Austin, TX — A new global survey of digital consumers and merchants explores shipping’s growing role in e-commerce. BigCommerce, the leading ecommerce SaaS platform for fast-growing and established brands, released Shipping, Delivered: Best Practices & Expectations for 2019 — a new research study that examines survey responses of nearly 3,000 digital consumers and 800 online merchants to understand the role that shipping plays in the consumer purchase journey and how brands are adjusting operations to meet shifting expectations.
The study concludes that, whil e-commerce and shipping have a symbiotic relationship, shipping often becomes an afterthought for online retailers. For customers, however, a brand’s shipping experience can carry just as much weight as the product it sells and how it is marketed to them. An alarming 77 per cent of global survey respondents have abandoned an online purchase due to unsatisfactory shipping options, while 58 per cent have actually stopped shopping with particular retailers altogether as a result of a negative shipping experience.
“Retailers need to take into account a number of critical factors to make a meaningful difference in e-commerce shipping, and finally bring it to a level playing field with the rest of the e-commerce experience,” said Jimmy Duvall, chief product officer at BigCommerce. “This new report provides merchants with valuable insight into consumers’ shipping expectations, and best practices to create experiences that drive conversion and continued loyalty.”
In the global report, BigCommerce details key findings, including:
Keeping Up With the Amazon’s
The mass adoption of Amazon Prime’s free two-day shipping, as well as similar efforts from big box retailers like Walmart and Target, have changed consumer expectations. In the past 12 months, 84 per cent of global survey respondents have made a purchase from an online retailer specifically because it offered free shipping, and half of respondents said that they avoid shopping with retailers that do not offer delivery at no-cost.
Turn Free Shipping Into Revenue With Millennial and Gen Z Shoppers
Free shipping can make online shoppers feel like they’re getting a deal – even if it means spending more to get it. In the last 12 months, eighty-four per cent of global consumers have added items to their cart in order to receive free shipping. From a generational viewpoint, nearly 90 per cent of Millennial and 85 per cent of Gen Z respondents indicated they have added items to their cart solely to hit a minimum order threshold for free shipping, with about one-third (33 per cent) of Millennials admitting to ‘doing this all the time.’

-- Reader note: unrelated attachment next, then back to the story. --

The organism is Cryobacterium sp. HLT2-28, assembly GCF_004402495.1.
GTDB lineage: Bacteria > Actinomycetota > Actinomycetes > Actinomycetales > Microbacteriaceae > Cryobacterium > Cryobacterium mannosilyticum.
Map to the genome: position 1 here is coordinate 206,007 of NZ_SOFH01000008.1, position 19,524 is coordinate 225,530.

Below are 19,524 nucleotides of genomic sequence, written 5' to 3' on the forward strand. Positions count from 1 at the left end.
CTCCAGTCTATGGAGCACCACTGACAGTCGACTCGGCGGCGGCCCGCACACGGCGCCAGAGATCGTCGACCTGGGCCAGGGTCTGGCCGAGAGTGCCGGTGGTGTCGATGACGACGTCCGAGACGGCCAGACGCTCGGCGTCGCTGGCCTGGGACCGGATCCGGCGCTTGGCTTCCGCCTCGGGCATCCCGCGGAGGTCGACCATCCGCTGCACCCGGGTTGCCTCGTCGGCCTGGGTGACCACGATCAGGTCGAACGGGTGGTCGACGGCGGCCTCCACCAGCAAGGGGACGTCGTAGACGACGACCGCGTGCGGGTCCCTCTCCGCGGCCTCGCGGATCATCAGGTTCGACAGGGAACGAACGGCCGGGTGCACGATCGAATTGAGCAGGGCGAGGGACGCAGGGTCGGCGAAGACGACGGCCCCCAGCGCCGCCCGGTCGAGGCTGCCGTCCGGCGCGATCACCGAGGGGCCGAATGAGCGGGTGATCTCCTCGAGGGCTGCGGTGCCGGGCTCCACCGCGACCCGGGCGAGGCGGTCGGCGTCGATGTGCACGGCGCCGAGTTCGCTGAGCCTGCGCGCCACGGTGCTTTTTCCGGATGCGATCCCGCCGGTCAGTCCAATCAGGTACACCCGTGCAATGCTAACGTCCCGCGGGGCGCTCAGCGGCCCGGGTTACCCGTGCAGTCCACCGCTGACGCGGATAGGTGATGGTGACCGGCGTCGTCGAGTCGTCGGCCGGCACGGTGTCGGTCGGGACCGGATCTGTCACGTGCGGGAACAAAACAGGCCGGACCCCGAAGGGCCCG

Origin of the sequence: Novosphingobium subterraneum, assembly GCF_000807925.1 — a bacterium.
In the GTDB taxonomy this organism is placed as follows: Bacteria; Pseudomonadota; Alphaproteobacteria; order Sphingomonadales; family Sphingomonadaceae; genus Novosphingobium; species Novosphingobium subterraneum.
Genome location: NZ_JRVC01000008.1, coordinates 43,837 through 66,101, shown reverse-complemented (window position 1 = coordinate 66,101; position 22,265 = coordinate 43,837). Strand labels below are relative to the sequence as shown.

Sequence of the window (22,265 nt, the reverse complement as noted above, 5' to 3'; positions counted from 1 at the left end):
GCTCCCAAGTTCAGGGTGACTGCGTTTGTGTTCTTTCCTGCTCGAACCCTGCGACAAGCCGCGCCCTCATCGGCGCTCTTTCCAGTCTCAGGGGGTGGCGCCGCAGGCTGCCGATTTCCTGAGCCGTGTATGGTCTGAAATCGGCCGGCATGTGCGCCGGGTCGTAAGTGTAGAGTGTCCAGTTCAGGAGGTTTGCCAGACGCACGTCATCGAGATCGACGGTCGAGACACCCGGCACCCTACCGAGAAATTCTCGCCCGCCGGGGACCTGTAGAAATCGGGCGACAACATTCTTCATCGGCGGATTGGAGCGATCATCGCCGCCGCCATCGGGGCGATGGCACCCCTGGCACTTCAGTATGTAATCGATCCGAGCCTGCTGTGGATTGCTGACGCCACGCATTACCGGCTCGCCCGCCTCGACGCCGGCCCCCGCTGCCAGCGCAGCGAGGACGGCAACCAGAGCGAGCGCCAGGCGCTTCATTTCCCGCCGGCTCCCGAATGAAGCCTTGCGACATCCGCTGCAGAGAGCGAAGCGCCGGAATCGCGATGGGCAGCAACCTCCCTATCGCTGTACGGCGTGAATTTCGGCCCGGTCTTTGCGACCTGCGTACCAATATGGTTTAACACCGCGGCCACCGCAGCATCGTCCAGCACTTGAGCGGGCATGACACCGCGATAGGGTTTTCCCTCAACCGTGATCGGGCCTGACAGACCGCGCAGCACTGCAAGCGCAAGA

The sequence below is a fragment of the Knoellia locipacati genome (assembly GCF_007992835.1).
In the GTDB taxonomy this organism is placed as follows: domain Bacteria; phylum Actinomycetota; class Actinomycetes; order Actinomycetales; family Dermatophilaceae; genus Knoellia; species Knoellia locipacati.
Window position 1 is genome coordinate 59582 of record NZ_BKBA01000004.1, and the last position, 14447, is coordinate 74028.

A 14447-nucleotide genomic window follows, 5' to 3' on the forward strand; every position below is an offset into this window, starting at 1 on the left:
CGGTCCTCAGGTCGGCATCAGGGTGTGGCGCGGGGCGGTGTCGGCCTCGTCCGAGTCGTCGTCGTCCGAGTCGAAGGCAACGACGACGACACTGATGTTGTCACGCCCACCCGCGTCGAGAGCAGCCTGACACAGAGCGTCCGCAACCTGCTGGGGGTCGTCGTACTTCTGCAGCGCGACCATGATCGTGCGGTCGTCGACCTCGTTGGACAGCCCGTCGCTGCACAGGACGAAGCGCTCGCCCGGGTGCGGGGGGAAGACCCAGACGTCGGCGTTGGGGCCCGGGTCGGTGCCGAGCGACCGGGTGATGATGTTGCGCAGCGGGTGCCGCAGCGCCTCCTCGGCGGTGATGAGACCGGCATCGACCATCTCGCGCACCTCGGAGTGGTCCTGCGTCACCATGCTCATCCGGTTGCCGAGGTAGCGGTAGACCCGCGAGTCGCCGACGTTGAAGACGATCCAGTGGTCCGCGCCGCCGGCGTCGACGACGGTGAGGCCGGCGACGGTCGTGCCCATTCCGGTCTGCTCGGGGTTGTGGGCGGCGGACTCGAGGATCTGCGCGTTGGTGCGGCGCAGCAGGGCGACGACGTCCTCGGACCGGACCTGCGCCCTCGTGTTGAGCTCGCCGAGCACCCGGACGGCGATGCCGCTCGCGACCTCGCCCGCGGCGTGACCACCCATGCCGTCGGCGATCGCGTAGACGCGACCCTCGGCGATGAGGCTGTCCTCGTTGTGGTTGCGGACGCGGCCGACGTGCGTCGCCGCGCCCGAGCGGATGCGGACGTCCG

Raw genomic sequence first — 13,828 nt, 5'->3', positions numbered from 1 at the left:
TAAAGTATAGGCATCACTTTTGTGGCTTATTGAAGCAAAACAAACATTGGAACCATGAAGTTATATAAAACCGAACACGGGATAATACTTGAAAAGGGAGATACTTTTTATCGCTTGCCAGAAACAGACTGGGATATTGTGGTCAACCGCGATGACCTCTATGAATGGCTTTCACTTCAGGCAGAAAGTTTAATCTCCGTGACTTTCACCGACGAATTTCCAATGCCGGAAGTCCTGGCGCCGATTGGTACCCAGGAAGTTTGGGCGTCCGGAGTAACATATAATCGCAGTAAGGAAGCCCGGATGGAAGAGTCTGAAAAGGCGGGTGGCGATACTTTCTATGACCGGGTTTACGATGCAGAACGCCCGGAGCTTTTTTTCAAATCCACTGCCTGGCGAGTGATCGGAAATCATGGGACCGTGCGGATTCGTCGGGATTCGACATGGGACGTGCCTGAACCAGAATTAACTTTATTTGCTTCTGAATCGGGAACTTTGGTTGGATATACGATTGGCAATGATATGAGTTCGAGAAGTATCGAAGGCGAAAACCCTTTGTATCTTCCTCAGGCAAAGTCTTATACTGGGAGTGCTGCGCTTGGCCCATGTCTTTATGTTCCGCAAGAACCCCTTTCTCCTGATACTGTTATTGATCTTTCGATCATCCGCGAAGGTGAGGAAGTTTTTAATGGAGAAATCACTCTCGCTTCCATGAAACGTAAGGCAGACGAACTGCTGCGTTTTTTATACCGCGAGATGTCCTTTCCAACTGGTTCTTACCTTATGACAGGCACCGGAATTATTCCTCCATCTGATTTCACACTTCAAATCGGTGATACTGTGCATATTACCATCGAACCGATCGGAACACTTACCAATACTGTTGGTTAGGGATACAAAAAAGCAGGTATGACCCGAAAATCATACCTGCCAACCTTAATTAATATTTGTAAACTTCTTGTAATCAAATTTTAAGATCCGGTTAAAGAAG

The Amazon Effect: Merchants Struggle With Consumers’ Evolving Shipping Expectations
Even before Amazon announced its rollout of free one-day shipping for Prime members, 68 per cent of surveyed merchants felt that Amazon’s shipping practices put unfair pressure on independent retailers. Keeping pace with Amazon’s shipping speed becomes even more challenging for the 80 per cent of merchant respondents that handle their own product fulfillment rather than relying on a third-party logistics provider (3PL).
A Dysfunctional Relation-ship
Consumers care about shipping – so much so that it can make or break their perception of a retailer. But, there’s very little merchant recognition of shipping’s impact on sales; forty-seven percent of merchant respondents were unaware of their online cart abandonment rate, nor the percentage of cart abandonment caused by shipping options. Additionally, the survey found that only 13 per cent offer free shipping on all purchases, while a larger percentage (39 per cent) give consumers free shipping on purchases over a designated dollar amount.
Convenience Trumps Sustainability in Shipping
While consumers aren’t currently too concerned in the effects e-commerce shipping has on the environment, they are open to making changes to ease some of the burden – as long as the change requires very little effort from them. Sixty per cent of global consumers already recycle packaging from an online shipment ‘often’ or ‘almost always’, and nearly one-third of consumers would be open to driving to a physical store to pick up an online shipment rather than have it delivered directly to their house. Shockingly, roughly the same percentage of consumers (29 per cent) have no interest in making any changes to the shipping process to help offset its carbon footprint on the environment.